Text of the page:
Was a Dog Found Tortured in Bozeman?

Animal abuse is often the first sign of serious disturbance among adolescent and adult killers. In 1997, Luke Woodham, in a suburb of Jackson, MI, stabbed his mother to death and then opened fire on his high school classmates with a hunting rifle, killing two girls and wounding seven other students. Investigators later found Woodham’s account of his torture and killing of his pet dog Sparkle, which the boy described as his “first kill.” Based on what we now know about criminal “profiling”, it is of great concern for our community to find out for sure. Animal abusers of this (presumed) caliber don’t stop at one animal.

A deceased dog was found up in the Trail Creek area by a woman visiting friends from out of town. It “appeared” to have been tortured. This poor dog, a pit bull with red with white markings, had several injuries and had a rope tied tight around his neck as if it could have been hung or strangled. Volunteers took him to Heart of the Valley Animal Shelter. There, they scanned him for a chip and sadly he didn’t have one. A necropsy will be done to know more, and determine the cause of death.

KBZK reported Gallatin County Undersheriff Dan Springer saying they are looking for any information. “We really need the public’s help,” he said. “Anyone who recognizes this dog. Did anyone see anyone out there doing something?” I spoke with Sheriff Springer for any updates. He said,  “Right now we don’t know for sure if it was tortured. What we need to determine is if this was in fact done by human hands or not.” If you have information about the case, please call the Gallatin County Sheriff’s Office at (406) 582-2100.

When the story surfaced many community members were asking ‘How can someone do something like this to an animal?’ on the local Bozeman Lost Pet Facebook page. Local animal advocates are up in arms, ready to help to see justice for this animal & see the perpetrator caught and charged with felony animal abuse if the evidence tells us for sure that he was indeed “tortured”. A reward may be in the works soon for “information leading to an arrest” or conclusion to this case. We (the admins of BLP) are hearing more and more that animal abuse, dog flipping, pet-napping, pets taken from homes, from cars and from fenced backyards is on the rise nationally and we are seeing this locally as well, as the cases and pleas for help are reported to our page. So can it happen here? Yes of course. We are not immune.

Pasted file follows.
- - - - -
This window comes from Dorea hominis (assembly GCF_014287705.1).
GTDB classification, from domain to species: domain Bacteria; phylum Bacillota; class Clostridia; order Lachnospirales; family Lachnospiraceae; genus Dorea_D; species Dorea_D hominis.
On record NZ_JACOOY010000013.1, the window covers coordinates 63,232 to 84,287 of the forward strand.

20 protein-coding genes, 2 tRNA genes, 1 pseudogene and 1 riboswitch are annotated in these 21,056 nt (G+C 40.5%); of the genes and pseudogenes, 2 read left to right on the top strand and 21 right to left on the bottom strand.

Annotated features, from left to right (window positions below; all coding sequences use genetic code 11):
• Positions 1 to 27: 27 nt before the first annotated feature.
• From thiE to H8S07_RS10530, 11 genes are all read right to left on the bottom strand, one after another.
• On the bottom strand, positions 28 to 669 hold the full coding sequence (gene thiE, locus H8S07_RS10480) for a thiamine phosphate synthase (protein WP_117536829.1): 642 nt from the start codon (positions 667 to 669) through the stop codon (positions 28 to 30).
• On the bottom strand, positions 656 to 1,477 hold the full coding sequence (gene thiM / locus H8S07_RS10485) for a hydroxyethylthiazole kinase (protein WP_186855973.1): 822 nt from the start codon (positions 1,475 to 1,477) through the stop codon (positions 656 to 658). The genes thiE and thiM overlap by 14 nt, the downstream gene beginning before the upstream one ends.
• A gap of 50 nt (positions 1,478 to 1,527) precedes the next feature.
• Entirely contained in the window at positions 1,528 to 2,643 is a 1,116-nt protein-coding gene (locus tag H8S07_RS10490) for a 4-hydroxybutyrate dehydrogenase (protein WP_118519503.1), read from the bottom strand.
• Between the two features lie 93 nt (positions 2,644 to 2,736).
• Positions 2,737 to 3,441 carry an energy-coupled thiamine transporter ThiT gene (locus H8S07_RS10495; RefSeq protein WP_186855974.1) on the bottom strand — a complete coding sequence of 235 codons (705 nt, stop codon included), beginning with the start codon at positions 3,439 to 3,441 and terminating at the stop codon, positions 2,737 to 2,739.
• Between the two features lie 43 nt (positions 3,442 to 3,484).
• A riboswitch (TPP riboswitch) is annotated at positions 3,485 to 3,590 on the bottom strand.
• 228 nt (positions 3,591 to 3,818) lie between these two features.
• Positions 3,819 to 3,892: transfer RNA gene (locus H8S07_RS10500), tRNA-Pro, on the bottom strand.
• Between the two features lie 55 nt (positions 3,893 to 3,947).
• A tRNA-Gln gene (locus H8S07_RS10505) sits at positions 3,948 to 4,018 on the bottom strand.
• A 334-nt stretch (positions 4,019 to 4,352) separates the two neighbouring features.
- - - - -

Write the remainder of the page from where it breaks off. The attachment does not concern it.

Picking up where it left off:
So, was this dog “tortured”? It can’t be fully confirmed as of this writing but it is indeed possible as eye witnesses say “it appeared so”.

The Bozeman Lost Pet page had a report just last week that a dearly beloved cat was stolen in broad daylight from a woman’s car in the Macy’s parking lot. Last year a friendly dog who roamed the village of Gallatin Gateway went missing and was found along the side of the road with a bullet hole in his head. There was also the story in the news of the sweet Golden Retriever named Sadie who was stolen right in front of a dear old man’s home and business in Ennis. She was amazingly found in California when an anonymous tip was phoned in as someone saw the poster that had been circulating on Facebook for several months. We are seeing more and more stories like this on a regular basis. Why? We live in a different time. It’s not like it used to be where you can let your pet out to roam and feel assured he’s safe ,because after all, this is Bozeman, right? No. This isn’t because Bozeman is going to the dogs, it’s happening more everywhere.

What can you do to better ensure the safety of your pet? Here are a few tips. 
1- TAGS! For one thing, over 80% of the lost pets reported to us aren’t wearing I.D. tags when they have gone missing. This is the simplest and often quickest way to get your pet back when they’ve gone missing.

2- Keep an eye on them like you do your child! Leaving them tied up outside a business while you shop isn’t the safest thing to do anymore. (We have also had a report of a dog being taken from outside the Community Food Co-op. )

3- Get your animal “chipped”. Many misunderstand how “chips” work by thinking chipping is somehow a tracking device. It’s not. What it can do is identify you as the owner with your contact information.

4- Don’t leave pets in cars. If you must, make sure the car is locked.

5- Don’t leave them in the yard when you’re not home.

Practice common sense and remember “it ain’t the good ol’ days anymore” in regard to where our pets are concerned when it comes to their safety. Be aware and stay informed. Watch for updates and more information on this case and others on Bozeman Lost Pet Facebook page.    

Joy Lynn Baker, has been a Bozeman resident for almost 30 years & volunteer’s as administrator for the local Bozeman Lost Pet Facebook page. She is a local animal advocate & a new grandma to granddaughter, Lorelei.